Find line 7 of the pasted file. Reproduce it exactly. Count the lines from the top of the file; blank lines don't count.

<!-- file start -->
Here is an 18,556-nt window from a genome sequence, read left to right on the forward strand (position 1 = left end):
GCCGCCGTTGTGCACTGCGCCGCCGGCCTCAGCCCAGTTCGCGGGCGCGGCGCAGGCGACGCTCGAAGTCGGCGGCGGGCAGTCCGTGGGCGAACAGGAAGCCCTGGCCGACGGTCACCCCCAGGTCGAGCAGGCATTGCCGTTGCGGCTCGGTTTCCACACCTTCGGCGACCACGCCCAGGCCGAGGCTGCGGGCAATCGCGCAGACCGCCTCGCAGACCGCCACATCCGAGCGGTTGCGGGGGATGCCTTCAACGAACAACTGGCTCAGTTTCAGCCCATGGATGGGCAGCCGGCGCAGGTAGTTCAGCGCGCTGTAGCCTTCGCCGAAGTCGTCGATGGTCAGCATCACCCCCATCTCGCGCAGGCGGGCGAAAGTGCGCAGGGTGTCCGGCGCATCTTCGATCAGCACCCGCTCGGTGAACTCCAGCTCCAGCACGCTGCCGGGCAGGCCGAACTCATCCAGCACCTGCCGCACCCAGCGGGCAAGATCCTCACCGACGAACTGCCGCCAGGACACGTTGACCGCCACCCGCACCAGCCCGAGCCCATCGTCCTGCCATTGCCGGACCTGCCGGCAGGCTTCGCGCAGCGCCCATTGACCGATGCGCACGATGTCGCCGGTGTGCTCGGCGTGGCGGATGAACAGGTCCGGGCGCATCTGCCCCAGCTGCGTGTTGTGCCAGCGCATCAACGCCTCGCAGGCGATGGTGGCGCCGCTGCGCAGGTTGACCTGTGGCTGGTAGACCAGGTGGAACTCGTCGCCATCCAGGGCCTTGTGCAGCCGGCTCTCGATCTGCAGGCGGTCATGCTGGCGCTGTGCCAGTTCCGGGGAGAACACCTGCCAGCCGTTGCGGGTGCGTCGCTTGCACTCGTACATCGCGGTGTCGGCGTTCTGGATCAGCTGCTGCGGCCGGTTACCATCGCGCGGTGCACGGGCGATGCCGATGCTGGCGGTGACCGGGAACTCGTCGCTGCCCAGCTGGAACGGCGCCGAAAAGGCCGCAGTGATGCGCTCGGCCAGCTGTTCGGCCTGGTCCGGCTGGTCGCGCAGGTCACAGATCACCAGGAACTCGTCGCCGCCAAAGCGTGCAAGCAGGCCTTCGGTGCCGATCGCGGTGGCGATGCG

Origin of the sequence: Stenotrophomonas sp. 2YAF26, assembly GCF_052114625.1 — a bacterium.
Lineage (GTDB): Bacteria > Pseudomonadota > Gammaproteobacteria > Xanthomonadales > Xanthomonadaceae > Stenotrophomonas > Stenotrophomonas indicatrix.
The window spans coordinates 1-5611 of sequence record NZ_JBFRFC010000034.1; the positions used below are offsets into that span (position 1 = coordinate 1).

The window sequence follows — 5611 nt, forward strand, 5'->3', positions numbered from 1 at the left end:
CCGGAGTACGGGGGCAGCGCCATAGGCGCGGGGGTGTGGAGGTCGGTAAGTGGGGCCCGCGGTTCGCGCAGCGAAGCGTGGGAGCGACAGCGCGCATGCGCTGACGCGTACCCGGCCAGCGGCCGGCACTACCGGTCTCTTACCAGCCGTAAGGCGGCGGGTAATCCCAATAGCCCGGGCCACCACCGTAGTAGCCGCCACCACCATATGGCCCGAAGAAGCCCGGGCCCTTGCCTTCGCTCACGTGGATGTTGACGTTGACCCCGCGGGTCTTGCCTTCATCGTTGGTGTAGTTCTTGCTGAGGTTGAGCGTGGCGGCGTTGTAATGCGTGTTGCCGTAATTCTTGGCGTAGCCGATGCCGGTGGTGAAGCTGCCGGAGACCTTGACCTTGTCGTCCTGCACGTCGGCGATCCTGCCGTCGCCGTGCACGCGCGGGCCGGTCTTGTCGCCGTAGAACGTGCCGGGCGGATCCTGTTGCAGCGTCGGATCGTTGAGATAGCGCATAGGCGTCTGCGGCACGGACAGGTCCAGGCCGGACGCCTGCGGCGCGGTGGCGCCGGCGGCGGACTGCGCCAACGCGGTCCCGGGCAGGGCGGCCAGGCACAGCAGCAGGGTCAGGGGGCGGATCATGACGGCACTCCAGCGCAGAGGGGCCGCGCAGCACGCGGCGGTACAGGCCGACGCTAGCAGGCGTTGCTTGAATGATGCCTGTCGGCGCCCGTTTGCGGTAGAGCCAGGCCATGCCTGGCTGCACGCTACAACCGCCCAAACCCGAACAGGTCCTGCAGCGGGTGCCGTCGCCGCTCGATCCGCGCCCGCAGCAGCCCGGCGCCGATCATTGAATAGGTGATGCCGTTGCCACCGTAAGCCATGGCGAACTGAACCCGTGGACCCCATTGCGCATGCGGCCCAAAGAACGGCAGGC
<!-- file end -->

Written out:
CCGGAGTACGGGGGCAGCGCCATAGGCGCGGGGGTGTGGAGGTCGGTAAGTGGGGCCCGCGGTTCGCGCAGCGAAGCGTGGGAGCGACAGCGCGCATGCGCTGACGCGTACCCGGCCAGCGGCCGGCACTACCGGTCTCTTACCAGCCGTAAGGCGGCGGGTAATCCCAATAGCCCGGGCCACCACCGTAGTAGCCGCCACCACCATATGGCCCGAAGAAGCCCGGGCCCTTGCCTTCGCTCACGTGGATGTTGACGTTGACCCCGCGGGTCTTGCCTTCATCGTTGGTGTAGTTCTTGCTGAGGTTGAGCGTGGCGGCGTTGTAATGCGTGTTGCCGTAATTCTTGGCGTAGCCGATGCCGGTGGTGAAGCTGCCGGAGACCTTGACCTTGTCGTCCTGCACGTCGGCGATCCTGCCGTCGCCGTGCACGCGCGGGCCGGTCTTGTCGCCGTAGAACGTGCCGGGCGGATCCTGTTGCAGCGTCGGATCGTTGAGATAGCGCATAGGCGTCTGCGGCACGGACAGGTCCAGGCCGGACGCCTGCGGCGCGGTGGCGCCGGCGGCGGACTGCGCCAACGCGGTCCCGGGCAGGGCGGCCAGGCACAGCAGCAGGGTCAGGGGGCGGATCATGACGGCACTCCAGCGCAGAGGGGCCGCGCAGCACGCGGCGGTACAGGCCGACGCTAGCAGGCGTTGCTTGAATGATGCCTGTCGGCGCCCGTTTGCGGTAGAGCCAGGCCATGCCTGGCTGCACGCTACAACCGCCCAAACCCGAACAGGTCCTGCAGCGGGTGCCGTCGCCGCTCGATCCGCGCCCGCAGCAGCCCGGCGCCGATCATTGAATAGGTGATGCCGTTGCCACCGTAAGCCATGGCGAACTGAACCCGTGGACCCCATTGCGCATGCGGCCCAAAGAACGGCAGGC